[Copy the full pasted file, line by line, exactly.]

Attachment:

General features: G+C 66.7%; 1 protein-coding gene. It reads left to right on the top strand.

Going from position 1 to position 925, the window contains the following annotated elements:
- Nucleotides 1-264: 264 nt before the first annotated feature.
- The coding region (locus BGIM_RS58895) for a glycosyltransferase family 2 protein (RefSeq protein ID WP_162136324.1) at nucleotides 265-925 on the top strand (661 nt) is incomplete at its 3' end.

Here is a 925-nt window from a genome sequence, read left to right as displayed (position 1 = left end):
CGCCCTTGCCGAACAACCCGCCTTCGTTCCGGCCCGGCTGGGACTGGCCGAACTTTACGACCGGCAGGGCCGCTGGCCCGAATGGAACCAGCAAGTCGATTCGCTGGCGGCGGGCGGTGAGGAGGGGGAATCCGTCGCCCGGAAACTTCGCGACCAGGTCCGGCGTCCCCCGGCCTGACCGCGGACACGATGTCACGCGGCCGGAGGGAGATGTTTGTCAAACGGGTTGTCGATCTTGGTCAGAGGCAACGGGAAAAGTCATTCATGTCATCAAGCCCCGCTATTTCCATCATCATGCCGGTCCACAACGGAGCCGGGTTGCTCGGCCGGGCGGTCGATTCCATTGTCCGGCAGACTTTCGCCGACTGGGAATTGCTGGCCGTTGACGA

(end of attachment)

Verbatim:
General features: G+C 66.7%; 1 protein-coding gene. It reads left to right on the top strand.

Going from position 1 to position 925, the window contains the following annotated elements:
- Nucleotides 1-264: 264 nt before the first annotated feature.
- The coding region (locus BGIM_RS58895) for a glycosyltransferase family 2 protein (RefSeq protein ID WP_162136324.1) at nucleotides 265-925 on the top strand (661 nt) is incomplete at its 3' end.

Here is a 925-nt window from a genome sequence, read left to right as displayed (position 1 = left end):
CGCCCTTGCCGAACAACCCGCCTTCGTTCCGGCCCGGCTGGGACTGGCCGAACTTTACGACCGGCAGGGCCGCTGGCCCGAATGGAACCAGCAAGTCGATTCGCTGGCGGCGGGCGGTGAGGAGGGGGAATCCGTCGCCCGGAAACTTCGCGACCAGGTCCGGCGTCCCCCGGCCTGACCGCGGACACGATGTCACGCGGCCGGAGGGAGATGTTTGTCAAACGGGTTGTCGATCTTGGTCAGAGGCAACGGGAAAAGTCATTCATGTCATCAAGCCCCGCTATTTCCATCATCATGCCGGTCCACAACGGAGCCGGGTTGCTCGGCCGGGCGGTCGATTCCATTGTCCGGCAGACTTTCGCCGACTGGGAATTGCTGGCCGTTGACGA